A version of this guest post was originally published on the NewsWhip blog.
In the six months leading up to April 2016, the time people spent watching video on Instagram increased by more than 40 percent. More and more publishers are examining how they can most effectively use video on the platform.
We took a closer look at Instagram videos in Spike to see what the most successful videos on the platform have in common.
1. Length: Stick to the point
The average length of the most shared videos is growing.
In March, Instagram raised the permissible length of a video from 15 seconds to 60 seconds. Despite this change, the most popular Instagram videos are still fairly short, our data shows.
The average length of the top 10 most ‘liked’ videos from BBC News in June was 32 seconds, our data shows. Of those 10 clips, three were the maximum 60 seconds, and they all had one thing in common: lots of stunning visual footage. Here was BBC News’ most liked Instagram video of June:
25 JUN: From kissing on the beach to smug smiles over cocktails, most couples will document their honeymoon with romantic selfies. But Japanese newlyweds Kaz and Mariko, from Kyoto, took it one step further, by taking their drone with them on their round-the-world trip. Find out more: bbc.in/dronies #Travel #Dronies #BBCShorts #BBCNews @BBCNews
Bleacher Report had some of the shortest videos (frequently 15 seconds or less), while maintaining the highest average engagement rate per video post in June (48,703 Likes per post).
The message is simple: Be strict in editing the footage that makes it into your Instagram video, and only use as much as you think is really worth including.
2. On-screen captions to help storytelling
One of the most common elements of Instagram videos were the on-screen captions. We’ve seen this to be the case for Facebook videos, too.
We found that captions were even more common on Instagram videos than on Facebook.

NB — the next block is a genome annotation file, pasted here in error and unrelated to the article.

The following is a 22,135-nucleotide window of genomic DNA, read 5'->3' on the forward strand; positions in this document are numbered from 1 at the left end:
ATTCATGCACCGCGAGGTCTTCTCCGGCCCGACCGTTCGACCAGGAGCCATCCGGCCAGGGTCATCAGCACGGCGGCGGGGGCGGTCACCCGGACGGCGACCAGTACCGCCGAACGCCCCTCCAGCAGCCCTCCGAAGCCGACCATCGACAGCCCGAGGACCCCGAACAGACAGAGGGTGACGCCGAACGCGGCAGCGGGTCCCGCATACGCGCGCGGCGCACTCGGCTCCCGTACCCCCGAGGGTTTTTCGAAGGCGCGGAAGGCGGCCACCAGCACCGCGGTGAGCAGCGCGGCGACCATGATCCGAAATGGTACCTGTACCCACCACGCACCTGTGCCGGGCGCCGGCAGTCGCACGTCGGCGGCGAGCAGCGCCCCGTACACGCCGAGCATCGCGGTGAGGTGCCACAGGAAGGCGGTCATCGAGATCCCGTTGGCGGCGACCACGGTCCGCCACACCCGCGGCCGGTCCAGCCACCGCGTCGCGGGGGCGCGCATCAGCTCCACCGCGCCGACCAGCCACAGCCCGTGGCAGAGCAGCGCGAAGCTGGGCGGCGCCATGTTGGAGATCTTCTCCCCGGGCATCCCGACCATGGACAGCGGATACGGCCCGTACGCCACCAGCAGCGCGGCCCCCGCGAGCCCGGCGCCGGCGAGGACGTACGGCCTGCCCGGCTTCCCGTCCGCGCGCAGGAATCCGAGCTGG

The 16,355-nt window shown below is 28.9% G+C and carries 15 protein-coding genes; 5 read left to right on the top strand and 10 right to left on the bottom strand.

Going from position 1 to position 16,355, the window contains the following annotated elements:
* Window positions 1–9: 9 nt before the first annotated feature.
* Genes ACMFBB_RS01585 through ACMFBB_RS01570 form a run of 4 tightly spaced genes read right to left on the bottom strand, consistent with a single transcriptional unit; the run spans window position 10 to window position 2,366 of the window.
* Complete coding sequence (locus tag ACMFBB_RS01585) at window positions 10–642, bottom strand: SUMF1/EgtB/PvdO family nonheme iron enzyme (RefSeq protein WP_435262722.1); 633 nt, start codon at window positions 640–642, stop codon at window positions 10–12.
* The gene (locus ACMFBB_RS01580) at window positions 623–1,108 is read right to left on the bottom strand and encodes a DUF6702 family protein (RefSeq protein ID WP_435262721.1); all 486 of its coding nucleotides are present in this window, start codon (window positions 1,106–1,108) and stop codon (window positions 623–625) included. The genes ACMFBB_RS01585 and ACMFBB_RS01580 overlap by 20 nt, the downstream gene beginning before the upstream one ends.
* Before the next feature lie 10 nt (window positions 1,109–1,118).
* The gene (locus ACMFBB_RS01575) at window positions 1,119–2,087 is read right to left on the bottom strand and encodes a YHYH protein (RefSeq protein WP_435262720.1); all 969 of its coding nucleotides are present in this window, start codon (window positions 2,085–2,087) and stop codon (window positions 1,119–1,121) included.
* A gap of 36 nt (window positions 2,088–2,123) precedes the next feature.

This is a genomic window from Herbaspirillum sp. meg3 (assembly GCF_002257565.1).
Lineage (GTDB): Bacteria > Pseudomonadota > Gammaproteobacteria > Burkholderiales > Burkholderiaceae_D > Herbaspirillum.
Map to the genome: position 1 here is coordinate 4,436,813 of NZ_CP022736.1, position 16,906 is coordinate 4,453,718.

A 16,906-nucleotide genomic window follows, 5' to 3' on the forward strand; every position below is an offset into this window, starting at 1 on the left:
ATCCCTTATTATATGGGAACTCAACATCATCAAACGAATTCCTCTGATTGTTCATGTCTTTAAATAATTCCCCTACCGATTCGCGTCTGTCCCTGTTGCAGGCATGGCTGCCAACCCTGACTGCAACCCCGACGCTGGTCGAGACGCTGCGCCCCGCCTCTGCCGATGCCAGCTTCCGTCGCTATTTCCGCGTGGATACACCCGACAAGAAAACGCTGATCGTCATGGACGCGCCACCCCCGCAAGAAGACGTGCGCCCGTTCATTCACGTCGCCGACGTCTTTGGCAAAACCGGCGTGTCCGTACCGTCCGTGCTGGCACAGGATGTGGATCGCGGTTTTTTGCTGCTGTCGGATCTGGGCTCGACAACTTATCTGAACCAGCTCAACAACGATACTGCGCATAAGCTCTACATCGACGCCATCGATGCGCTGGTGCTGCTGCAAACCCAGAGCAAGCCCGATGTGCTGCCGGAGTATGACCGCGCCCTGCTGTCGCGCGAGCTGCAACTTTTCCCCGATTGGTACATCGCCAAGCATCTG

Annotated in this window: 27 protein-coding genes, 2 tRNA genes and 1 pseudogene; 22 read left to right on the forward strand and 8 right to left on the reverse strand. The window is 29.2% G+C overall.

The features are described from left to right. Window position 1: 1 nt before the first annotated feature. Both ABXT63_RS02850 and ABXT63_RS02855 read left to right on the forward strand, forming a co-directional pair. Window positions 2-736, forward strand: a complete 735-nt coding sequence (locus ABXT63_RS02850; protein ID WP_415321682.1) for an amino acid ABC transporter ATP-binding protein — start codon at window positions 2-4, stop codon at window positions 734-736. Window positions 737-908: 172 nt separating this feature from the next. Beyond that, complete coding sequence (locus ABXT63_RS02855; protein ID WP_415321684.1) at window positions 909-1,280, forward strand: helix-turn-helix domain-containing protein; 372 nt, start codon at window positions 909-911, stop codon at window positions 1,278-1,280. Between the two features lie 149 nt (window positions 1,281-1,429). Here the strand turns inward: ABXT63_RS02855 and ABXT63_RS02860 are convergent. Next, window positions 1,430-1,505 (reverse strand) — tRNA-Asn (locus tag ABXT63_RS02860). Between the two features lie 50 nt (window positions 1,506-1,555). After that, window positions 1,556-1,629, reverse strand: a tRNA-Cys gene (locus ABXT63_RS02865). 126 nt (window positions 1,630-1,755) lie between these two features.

Almost all of the videos we reviewed from the BBC News profile had large on-screen captions that were very easy to read. Fox News opted for a strip across the bottom of each video, spelling out the dialogue on each clip.
Meanwhile, NowThis prefers larger, coloured font, over-layed on the footage itself.
3. Text captions that speak to the audience
As well as the video captions, there’s always the regular post caption that publishers still have control over. What you decide to do with your caption space depends on your audience.
Text captions on Instagram are valuable for publishers looking to expand on the post. TIME make theirs long, expanding on the story in the clip and reminding viewers to visit their site if they’d like more information.
Meanwhile, Bleacher Report’s captions were much shorter, and made abundant use of emojis.
You can use up to 2,200 characters in your Instagram captions, although you’ve got to consider how long people are going to spend reading the fairly small text on their phones.
Hashtags are particularly important, as they point Instagram users towards your clips and get new viewers involved with your posts.
It’s also important to tag any other users that might have been responsible for any of the footage you used in your clips.
4. Shapes: More square than long
Since last year, it has been possible to make landscape videos for Instagram. And while some of the videos we reviewed were in the landscape format, the vast majority of the most liked clips we looked at were square.
There could be a simple explanation for this. Square videos get more space on a person’s phone than the landscape video.
That’s not to say that the landscape option has been completely neglected. Fox News uses it extensively to share its TV clips, as does NowThis. It’s interesting to note that both of these pages caption their videos heavily, ensuring that they’re completely understandable.
It’s a good idea to experiment with the different styles to make sure that whatever the format, your viewers can easily watch and understand the video.
Do you have any tips for making the most of videos on Instagram? Let us know on Twitter, or in the comments below.
Liam Corcoran is Head of Communications at NewsWhip. His analysis and opinions on news, publishing and social media are regularly featured by the likes of AdWeek, BBC, Business Insider, Digiday, Huffington Post, Mashable and Wall St Journal.